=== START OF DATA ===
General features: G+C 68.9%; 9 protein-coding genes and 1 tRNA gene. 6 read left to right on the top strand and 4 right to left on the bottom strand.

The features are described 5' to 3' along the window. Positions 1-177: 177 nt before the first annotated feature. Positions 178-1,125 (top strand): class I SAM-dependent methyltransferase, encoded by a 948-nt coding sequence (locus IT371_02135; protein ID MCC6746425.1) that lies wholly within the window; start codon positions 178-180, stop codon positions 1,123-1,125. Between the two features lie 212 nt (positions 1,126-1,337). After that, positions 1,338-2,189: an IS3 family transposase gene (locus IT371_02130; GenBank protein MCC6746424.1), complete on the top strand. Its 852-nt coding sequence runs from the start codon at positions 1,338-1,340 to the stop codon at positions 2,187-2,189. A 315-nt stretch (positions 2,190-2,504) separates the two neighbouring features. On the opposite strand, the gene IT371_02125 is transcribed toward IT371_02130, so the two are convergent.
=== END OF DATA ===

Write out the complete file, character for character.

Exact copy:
General features: G+C 68.9%; 9 protein-coding genes and 1 tRNA gene. 6 read left to right on the top strand and 4 right to left on the bottom strand.

The features are described 5' to 3' along the window. Positions 1-177: 177 nt before the first annotated feature. Positions 178-1,125 (top strand): class I SAM-dependent methyltransferase, encoded by a 948-nt coding sequence (locus IT371_02135; protein ID MCC6746425.1) that lies wholly within the window; start codon positions 178-180, stop codon positions 1,123-1,125. Between the two features lie 212 nt (positions 1,126-1,337). After that, positions 1,338-2,189: an IS3 family transposase gene (locus IT371_02130; GenBank protein MCC6746424.1), complete on the top strand. Its 852-nt coding sequence runs from the start codon at positions 1,338-1,340 to the stop codon at positions 2,187-2,189. A 315-nt stretch (positions 2,190-2,504) separates the two neighbouring features. On the opposite strand, the gene IT371_02125 is transcribed toward IT371_02130, so the two are convergent.